Thursday, May 02, 2013

another patty duke show

I do not come from a large family.  Even when all of my first cousins are corralled in one place.

My mother has two sisters.  The three of them produced seven cousins.  Two Roths (Dennis and Gary).  Three Brewsters (Marsha, Danny, and Robin).  And two* Cottons (Steve and Darrel -- both of whom you have met over the past five years).

I tell you this because I have some photographs to share with you.

While clearing my worldly goods from the Salem house, I ran across an album that included photographs of my youth -- and some photographs snapped by my very young hand. 

I had a notion back in the first grade that I was going to become a photographer or a reporter.  Maybe this blog is the realization of that 60 year old wish.

The photographs were on their way out the door when I realized they included some that other family members may want to keep.  Darrel came up with a better idea.  We should digitize them in case anything happens to the originals.  And so he did.

The results are an interesting compilation of our cousinly youth.  And proof positive that photographs tell a lot about our personalities.  Especially when we were too young to perform for the camera.

I am not certain where the photograph at the top was taken.  But I can easily identify what looks like an audition for the Little Rascals.

Marsha is on the far right.  She is the oldest of the seven -- and is obviously concerned that the three boys are not behaving up to her standards.

Her brother, Danny, is on the far left.  He is the second oldest. We lived only about 20 miles from the Brewsters.  So, I saw them often -- either in Powers or Myrtle Point.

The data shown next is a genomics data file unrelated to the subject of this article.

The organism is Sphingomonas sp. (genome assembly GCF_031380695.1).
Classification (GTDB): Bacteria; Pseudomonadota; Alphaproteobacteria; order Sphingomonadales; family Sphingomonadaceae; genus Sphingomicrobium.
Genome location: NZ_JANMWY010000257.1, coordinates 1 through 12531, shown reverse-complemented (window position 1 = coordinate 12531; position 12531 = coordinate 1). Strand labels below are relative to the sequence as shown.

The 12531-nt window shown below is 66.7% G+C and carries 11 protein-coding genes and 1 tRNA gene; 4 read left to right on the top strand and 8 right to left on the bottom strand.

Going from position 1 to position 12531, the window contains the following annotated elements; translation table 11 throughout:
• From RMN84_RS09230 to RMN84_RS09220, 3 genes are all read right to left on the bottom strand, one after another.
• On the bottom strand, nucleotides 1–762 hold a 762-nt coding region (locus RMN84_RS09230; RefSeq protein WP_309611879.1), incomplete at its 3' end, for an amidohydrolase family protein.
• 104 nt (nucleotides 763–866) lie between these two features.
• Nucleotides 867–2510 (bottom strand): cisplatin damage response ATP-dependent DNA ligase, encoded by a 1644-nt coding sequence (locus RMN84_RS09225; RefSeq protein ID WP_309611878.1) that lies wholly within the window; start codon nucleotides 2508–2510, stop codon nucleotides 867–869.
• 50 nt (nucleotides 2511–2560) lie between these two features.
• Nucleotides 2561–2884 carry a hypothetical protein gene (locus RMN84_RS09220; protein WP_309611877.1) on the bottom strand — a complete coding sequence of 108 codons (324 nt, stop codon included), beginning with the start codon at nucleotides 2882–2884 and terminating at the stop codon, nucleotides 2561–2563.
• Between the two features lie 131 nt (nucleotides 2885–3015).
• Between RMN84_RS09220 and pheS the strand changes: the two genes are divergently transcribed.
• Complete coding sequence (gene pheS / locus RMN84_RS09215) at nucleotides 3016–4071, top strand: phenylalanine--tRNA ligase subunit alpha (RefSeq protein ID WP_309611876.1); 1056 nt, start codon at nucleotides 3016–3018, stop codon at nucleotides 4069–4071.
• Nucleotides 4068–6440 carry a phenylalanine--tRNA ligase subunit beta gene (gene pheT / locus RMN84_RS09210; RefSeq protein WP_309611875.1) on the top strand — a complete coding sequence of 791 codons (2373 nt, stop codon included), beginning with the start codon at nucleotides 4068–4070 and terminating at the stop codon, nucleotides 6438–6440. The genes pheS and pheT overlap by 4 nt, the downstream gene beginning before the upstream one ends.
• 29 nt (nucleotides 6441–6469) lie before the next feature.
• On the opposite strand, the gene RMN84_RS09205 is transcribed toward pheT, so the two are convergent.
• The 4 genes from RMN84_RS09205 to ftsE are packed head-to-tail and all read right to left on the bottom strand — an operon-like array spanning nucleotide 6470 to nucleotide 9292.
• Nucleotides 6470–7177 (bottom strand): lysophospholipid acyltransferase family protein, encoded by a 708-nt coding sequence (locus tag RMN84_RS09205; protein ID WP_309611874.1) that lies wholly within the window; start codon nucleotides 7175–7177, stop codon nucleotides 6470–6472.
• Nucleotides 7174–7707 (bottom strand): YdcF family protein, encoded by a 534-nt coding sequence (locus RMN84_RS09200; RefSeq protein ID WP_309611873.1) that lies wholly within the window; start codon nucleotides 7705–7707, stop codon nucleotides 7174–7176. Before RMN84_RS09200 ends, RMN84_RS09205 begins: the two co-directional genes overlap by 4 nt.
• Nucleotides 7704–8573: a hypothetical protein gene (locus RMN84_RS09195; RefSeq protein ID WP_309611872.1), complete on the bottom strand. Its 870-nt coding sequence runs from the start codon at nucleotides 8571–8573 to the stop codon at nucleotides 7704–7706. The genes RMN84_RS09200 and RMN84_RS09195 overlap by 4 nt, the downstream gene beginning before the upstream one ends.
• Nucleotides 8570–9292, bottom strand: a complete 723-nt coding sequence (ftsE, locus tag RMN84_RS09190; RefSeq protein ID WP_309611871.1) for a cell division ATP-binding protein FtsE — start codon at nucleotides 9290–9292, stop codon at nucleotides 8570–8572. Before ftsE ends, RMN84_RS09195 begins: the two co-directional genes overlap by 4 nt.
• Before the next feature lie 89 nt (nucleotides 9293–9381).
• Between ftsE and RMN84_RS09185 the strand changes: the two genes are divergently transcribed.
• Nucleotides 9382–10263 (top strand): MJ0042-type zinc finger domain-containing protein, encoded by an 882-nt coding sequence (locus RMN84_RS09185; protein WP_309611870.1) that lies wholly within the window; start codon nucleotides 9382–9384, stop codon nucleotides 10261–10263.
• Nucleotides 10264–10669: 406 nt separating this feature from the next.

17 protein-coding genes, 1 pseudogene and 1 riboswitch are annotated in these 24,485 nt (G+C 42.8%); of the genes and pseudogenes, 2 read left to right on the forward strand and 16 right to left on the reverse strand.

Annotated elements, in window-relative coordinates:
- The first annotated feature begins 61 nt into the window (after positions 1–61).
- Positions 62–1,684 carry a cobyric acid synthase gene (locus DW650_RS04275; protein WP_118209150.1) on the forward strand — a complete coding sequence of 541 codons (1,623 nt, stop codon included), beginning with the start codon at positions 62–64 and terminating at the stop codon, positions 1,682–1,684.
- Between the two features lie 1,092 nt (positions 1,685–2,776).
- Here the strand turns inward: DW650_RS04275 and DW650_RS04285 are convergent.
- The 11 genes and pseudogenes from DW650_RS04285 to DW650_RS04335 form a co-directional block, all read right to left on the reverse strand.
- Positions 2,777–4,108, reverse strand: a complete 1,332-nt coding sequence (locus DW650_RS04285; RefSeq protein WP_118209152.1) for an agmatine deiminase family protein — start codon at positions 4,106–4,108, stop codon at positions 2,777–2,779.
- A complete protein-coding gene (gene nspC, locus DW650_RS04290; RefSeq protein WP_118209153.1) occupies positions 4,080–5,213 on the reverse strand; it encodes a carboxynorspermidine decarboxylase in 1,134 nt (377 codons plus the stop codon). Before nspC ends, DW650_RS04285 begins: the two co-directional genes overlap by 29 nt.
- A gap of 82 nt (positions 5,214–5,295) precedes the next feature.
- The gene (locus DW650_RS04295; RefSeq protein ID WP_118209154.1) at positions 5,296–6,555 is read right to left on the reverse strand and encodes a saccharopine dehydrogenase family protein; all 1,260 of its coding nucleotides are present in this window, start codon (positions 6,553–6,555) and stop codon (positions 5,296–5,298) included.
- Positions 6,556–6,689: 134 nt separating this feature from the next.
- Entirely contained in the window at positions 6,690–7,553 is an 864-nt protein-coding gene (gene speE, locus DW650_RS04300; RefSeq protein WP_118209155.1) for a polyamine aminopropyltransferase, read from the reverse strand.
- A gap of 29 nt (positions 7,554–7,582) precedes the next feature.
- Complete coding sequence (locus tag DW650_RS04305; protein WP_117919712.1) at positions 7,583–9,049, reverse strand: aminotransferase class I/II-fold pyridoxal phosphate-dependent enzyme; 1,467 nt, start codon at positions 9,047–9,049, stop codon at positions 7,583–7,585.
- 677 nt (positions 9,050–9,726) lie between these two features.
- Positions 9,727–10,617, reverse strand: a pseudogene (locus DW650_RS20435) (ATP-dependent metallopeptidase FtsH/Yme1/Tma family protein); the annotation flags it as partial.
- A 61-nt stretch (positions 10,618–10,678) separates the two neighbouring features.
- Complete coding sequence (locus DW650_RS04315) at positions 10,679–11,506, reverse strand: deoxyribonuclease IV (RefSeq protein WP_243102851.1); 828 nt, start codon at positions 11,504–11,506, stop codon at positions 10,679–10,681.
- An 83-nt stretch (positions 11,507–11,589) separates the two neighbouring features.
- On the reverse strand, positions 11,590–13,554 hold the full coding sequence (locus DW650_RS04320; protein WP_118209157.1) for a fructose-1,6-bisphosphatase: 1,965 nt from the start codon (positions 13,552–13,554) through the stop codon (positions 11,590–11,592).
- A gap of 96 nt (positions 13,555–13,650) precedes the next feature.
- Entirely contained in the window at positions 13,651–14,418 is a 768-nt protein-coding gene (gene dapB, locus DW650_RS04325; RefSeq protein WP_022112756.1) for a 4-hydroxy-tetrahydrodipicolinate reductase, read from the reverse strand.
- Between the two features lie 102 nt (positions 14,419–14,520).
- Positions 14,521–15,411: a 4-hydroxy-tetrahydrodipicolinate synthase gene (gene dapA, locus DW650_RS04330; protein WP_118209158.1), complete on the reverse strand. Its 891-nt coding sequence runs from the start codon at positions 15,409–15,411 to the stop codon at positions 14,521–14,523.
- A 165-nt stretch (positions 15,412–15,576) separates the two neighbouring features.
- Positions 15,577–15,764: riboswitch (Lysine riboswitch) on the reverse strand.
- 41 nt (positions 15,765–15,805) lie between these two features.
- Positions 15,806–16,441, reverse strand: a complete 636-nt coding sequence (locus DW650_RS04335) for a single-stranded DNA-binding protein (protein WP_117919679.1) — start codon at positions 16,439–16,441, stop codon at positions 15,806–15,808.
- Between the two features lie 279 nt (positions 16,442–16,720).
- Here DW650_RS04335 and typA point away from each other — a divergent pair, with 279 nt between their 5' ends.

You have probably already picked me out.  Second from the right.  Doing what appears to be a W.C. Fields impression.  I am the third oldest.

And the youngest (four months younger than yours truly) is Dennis.  Second from the left.  We did not see Dennis and his younger brother Gary very often. 

Their father, Frank (the last soldier), was in the Coast Guard.  As a result the Roths moved around.  And were usually stationed far away from southern Oregon.

That may explain why Dennis does not appear to be happy sharing time with These Strangers.

And I am not certain what to make of this photograph.

Apparently, a parent thought it would be interesting to photograph Steve and Dennis sitting in our grandmother's flour drawers.  By my sardonic expression, I failed to see the point of the whole thing.  And Dennis appears to be no more pleased than he was in the earlier shot.

I should point out that Dennis is the person who got me interested in cruising.  When I was living in Greece, Dennis and a group of friends flew over.  They had signed up for a cruise.  So, I joined them.

Almost thirty years later, Dennis invited me on a Panama Canal cruise.  It was one of the best experiences of my life  And I was hooked.  We only cruised together twice after that.  But Dennis got the ball rolling.

Maybe that is what we were doing in those drawers.  Practicing for days at sea.

And then there is this beauty.

The scene is my grandmother's house.  The family is gathered for Christmas.  I know that because there are a couple of adult group shots in the album from the same gathering.  I would guess the year is either 1954 or 1955.

And these are the six then-living cousins.  All lined up like the Von Trapp Family singers.  Darrel, me, Marsha (in back of Mom), Dennis, Danny, and Gary.

We are undoubtedly about to sing Christmas carols under the musical direction of my mother and her spiffy accordion -- that she still owns.

I have no idea why I am giving (as my brother calls it) the stink-eye to Dennis.  But whatever the reason, it does not seem to concern any of the cousins -- all of whom are looking elsewhere.  But there is undoubtedly a good short story embedded in there somewhere.

This would be a perfect spot for a reference to Aloise Buckley Heath.  But I gave her book away during the Great Salem Clearing. 

Instead, I will let Florence King wrap it all up: "
True nostalgia is an ephemeral composition of disjointed memories."

And I am about as disjointed as they come. 

* -- My mother writes to correctly note there were three Cottons.  Craig, my older brother, who died at nine weeks, Steve, and Darrel.

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